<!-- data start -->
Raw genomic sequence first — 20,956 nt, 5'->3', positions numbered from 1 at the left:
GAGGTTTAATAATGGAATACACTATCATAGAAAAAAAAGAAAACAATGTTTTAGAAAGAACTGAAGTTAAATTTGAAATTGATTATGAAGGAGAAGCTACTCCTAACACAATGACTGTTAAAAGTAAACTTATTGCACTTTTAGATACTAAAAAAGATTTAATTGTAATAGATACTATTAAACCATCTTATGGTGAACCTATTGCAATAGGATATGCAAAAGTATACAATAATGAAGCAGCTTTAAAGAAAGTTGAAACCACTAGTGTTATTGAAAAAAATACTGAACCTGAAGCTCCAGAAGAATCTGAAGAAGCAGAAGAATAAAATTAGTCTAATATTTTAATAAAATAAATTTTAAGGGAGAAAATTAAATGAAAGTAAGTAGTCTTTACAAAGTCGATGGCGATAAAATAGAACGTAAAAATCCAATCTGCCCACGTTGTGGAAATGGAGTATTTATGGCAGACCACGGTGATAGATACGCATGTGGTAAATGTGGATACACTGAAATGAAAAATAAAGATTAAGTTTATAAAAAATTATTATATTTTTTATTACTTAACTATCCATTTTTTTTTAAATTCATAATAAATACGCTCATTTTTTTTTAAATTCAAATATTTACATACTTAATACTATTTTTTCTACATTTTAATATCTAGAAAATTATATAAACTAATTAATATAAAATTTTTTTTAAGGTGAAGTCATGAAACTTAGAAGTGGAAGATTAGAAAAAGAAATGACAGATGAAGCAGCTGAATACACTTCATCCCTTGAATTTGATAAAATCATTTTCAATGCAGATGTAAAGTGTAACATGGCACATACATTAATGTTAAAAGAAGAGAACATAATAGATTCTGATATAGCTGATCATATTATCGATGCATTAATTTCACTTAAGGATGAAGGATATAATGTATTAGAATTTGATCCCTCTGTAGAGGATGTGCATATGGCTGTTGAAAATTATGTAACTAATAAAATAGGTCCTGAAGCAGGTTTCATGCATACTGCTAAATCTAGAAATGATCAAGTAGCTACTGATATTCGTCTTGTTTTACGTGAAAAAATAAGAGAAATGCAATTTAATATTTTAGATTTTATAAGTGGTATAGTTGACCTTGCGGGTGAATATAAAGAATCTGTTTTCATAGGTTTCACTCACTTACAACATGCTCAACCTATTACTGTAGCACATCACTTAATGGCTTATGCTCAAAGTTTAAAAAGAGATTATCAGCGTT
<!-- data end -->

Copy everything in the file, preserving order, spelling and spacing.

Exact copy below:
Raw genomic sequence first — 20,956 nt, 5'->3', positions numbered from 1 at the left:
GAGGTTTAATAATGGAATACACTATCATAGAAAAAAAAGAAAACAATGTTTTAGAAAGAACTGAAGTTAAATTTGAAATTGATTATGAAGGAGAAGCTACTCCTAACACAATGACTGTTAAAAGTAAACTTATTGCACTTTTAGATACTAAAAAAGATTTAATTGTAATAGATACTATTAAACCATCTTATGGTGAACCTATTGCAATAGGATATGCAAAAGTATACAATAATGAAGCAGCTTTAAAGAAAGTTGAAACCACTAGTGTTATTGAAAAAAATACTGAACCTGAAGCTCCAGAAGAATCTGAAGAAGCAGAAGAATAAAATTAGTCTAATATTTTAATAAAATAAATTTTAAGGGAGAAAATTAAATGAAAGTAAGTAGTCTTTACAAAGTCGATGGCGATAAAATAGAACGTAAAAATCCAATCTGCCCACGTTGTGGAAATGGAGTATTTATGGCAGACCACGGTGATAGATACGCATGTGGTAAATGTGGATACACTGAAATGAAAAATAAAGATTAAGTTTATAAAAAATTATTATATTTTTTATTACTTAACTATCCATTTTTTTTTAAATTCATAATAAATACGCTCATTTTTTTTTAAATTCAAATATTTACATACTTAATACTATTTTTTCTACATTTTAATATCTAGAAAATTATATAAACTAATTAATATAAAATTTTTTTTAAGGTGAAGTCATGAAACTTAGAAGTGGAAGATTAGAAAAAGAAATGACAGATGAAGCAGCTGAATACACTTCATCCCTTGAATTTGATAAAATCATTTTCAATGCAGATGTAAAGTGTAACATGGCACATACATTAATGTTAAAAGAAGAGAACATAATAGATTCTGATATAGCTGATCATATTATCGATGCATTAATTTCACTTAAGGATGAAGGATATAATGTATTAGAATTTGATCCCTCTGTAGAGGATGTGCATATGGCTGTTGAAAATTATGTAACTAATAAAATAGGTCCTGAAGCAGGTTTCATGCATACTGCTAAATCTAGAAATGATCAAGTAGCTACTGATATTCGTCTTGTTTTACGTGAAAAAATAAGAGAAATGCAATTTAATATTTTAGATTTTATAAGTGGTATAGTTGACCTTGCGGGTGAATATAAAGAATCTGTTTTCATAGGTTTCACTCACTTACAACATGCTCAACCTATTACTGTAGCACATCACTTAATGGCTTATGCTCAAAGTTTAAAAAGAGATTATCAGCGTT